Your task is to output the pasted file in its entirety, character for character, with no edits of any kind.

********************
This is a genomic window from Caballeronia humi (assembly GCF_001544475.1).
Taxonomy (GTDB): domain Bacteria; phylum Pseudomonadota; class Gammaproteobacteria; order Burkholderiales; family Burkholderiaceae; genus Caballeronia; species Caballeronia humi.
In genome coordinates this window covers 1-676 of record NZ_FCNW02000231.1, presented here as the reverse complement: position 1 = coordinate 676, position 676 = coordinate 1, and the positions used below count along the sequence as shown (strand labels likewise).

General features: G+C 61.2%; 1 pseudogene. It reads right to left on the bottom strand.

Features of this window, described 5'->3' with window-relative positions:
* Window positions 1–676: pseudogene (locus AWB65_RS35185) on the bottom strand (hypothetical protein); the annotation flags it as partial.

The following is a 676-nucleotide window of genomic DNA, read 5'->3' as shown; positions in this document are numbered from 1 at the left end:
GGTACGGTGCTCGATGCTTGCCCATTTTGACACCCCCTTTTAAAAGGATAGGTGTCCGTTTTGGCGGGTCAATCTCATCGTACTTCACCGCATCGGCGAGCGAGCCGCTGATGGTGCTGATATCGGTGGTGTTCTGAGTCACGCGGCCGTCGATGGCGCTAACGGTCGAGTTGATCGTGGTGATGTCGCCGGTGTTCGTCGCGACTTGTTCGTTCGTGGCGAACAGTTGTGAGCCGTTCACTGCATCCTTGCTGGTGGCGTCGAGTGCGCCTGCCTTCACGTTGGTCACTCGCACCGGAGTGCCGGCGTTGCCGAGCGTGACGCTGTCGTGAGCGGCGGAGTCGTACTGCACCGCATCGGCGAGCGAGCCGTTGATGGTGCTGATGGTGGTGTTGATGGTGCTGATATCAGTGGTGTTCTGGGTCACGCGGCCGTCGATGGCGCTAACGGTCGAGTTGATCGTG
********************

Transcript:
This is a genomic window from Caballeronia humi (assembly GCF_001544475.1).
Taxonomy (GTDB): domain Bacteria; phylum Pseudomonadota; class Gammaproteobacteria; order Burkholderiales; family Burkholderiaceae; genus Caballeronia; species Caballeronia humi.
In genome coordinates this window covers 1-676 of record NZ_FCNW02000231.1, presented here as the reverse complement: position 1 = coordinate 676, position 676 = coordinate 1, and the positions used below count along the sequence as shown (strand labels likewise).

General features: G+C 61.2%; 1 pseudogene. It reads right to left on the bottom strand.

Features of this window, described 5'->3' with window-relative positions:
* Window positions 1–676: pseudogene (locus AWB65_RS35185) on the bottom strand (hypothetical protein); the annotation flags it as partial.

The following is a 676-nucleotide window of genomic DNA, read 5'->3' as shown; positions in this document are numbered from 1 at the left end:
GGTACGGTGCTCGATGCTTGCCCATTTTGACACCCCCTTTTAAAAGGATAGGTGTCCGTTTTGGCGGGTCAATCTCATCGTACTTCACCGCATCGGCGAGCGAGCCGCTGATGGTGCTGATATCGGTGGTGTTCTGAGTCACGCGGCCGTCGATGGCGCTAACGGTCGAGTTGATCGTGGTGATGTCGCCGGTGTTCGTCGCGACTTGTTCGTTCGTGGCGAACAGTTGTGAGCCGTTCACTGCATCCTTGCTGGTGGCGTCGAGTGCGCCTGCCTTCACGTTGGTCACTCGCACCGGAGTGCCGGCGTTGCCGAGCGTGACGCTGTCGTGAGCGGCGGAGTCGTACTGCACCGCATCGGCGAGCGAGCCGTTGATGGTGCTGATGGTGGTGTTGATGGTGCTGATATCAGTGGTGTTCTGGGTCACGCGGCCGTCGATGGCGCTAACGGTCGAGTTGATCGTG